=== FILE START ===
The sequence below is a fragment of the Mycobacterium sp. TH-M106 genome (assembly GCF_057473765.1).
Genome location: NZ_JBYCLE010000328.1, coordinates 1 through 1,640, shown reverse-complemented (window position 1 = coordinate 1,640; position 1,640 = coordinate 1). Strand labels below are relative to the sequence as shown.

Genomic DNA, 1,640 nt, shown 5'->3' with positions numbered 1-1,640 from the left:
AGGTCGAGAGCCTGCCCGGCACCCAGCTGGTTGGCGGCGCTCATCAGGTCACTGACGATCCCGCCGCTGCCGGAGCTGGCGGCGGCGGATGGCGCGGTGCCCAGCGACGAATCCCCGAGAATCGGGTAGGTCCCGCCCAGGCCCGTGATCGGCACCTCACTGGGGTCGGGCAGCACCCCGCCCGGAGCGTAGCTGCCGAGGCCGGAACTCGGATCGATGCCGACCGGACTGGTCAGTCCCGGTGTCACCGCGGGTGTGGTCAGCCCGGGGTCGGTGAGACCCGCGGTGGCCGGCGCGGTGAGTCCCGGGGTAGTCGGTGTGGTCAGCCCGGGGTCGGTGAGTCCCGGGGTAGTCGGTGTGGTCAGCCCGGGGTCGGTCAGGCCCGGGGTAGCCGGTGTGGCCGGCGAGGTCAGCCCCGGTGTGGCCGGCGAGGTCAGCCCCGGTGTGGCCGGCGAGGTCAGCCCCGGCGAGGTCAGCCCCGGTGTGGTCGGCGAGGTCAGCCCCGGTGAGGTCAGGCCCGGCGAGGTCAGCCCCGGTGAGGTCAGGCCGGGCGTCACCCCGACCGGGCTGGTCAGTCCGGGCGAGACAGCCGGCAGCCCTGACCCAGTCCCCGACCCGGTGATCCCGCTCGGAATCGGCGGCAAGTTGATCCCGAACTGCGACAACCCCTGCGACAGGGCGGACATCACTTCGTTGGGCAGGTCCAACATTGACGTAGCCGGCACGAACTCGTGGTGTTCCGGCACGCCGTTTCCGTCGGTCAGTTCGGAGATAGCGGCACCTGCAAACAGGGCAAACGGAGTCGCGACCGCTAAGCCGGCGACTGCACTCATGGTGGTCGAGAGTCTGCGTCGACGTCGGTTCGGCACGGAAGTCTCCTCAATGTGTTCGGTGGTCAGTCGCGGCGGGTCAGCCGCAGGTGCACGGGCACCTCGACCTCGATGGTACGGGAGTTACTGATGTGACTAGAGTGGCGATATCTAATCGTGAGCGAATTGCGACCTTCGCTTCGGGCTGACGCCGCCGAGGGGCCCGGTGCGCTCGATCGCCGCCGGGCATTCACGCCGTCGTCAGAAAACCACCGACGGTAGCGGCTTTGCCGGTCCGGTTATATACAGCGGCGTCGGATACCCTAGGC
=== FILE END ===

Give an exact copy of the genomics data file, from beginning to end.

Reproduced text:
The sequence below is a fragment of the Mycobacterium sp. TH-M106 genome (assembly GCF_057473765.1).
Genome location: NZ_JBYCLE010000328.1, coordinates 1 through 1,640, shown reverse-complemented (window position 1 = coordinate 1,640; position 1,640 = coordinate 1). Strand labels below are relative to the sequence as shown.

Genomic DNA, 1,640 nt, shown 5'->3' with positions numbered 1-1,640 from the left:
AGGTCGAGAGCCTGCCCGGCACCCAGCTGGTTGGCGGCGCTCATCAGGTCACTGACGATCCCGCCGCTGCCGGAGCTGGCGGCGGCGGATGGCGCGGTGCCCAGCGACGAATCCCCGAGAATCGGGTAGGTCCCGCCCAGGCCCGTGATCGGCACCTCACTGGGGTCGGGCAGCACCCCGCCCGGAGCGTAGCTGCCGAGGCCGGAACTCGGATCGATGCCGACCGGACTGGTCAGTCCCGGTGTCACCGCGGGTGTGGTCAGCCCGGGGTCGGTGAGACCCGCGGTGGCCGGCGCGGTGAGTCCCGGGGTAGTCGGTGTGGTCAGCCCGGGGTCGGTGAGTCCCGGGGTAGTCGGTGTGGTCAGCCCGGGGTCGGTCAGGCCCGGGGTAGCCGGTGTGGCCGGCGAGGTCAGCCCCGGTGTGGCCGGCGAGGTCAGCCCCGGTGTGGCCGGCGAGGTCAGCCCCGGCGAGGTCAGCCCCGGTGTGGTCGGCGAGGTCAGCCCCGGTGAGGTCAGGCCCGGCGAGGTCAGCCCCGGTGAGGTCAGGCCGGGCGTCACCCCGACCGGGCTGGTCAGTCCGGGCGAGACAGCCGGCAGCCCTGACCCAGTCCCCGACCCGGTGATCCCGCTCGGAATCGGCGGCAAGTTGATCCCGAACTGCGACAACCCCTGCGACAGGGCGGACATCACTTCGTTGGGCAGGTCCAACATTGACGTAGCCGGCACGAACTCGTGGTGTTCCGGCACGCCGTTTCCGTCGGTCAGTTCGGAGATAGCGGCACCTGCAAACAGGGCAAACGGAGTCGCGACCGCTAAGCCGGCGACTGCACTCATGGTGGTCGAGAGTCTGCGTCGACGTCGGTTCGGCACGGAAGTCTCCTCAATGTGTTCGGTGGTCAGTCGCGGCGGGTCAGCCGCAGGTGCACGGGCACCTCGACCTCGATGGTACGGGAGTTACTGATGTGACTAGAGTGGCGATATCTAATCGTGAGCGAATTGCGACCTTCGCTTCGGGCTGACGCCGCCGAGGGGCCCGGTGCGCTCGATCGCCGCCGGGCATTCACGCCGTCGTCAGAAAACCACCGACGGTAGCGGCTTTGCCGGTCCGGTTATATACAGCGGCGTCGGATACCCTAGGC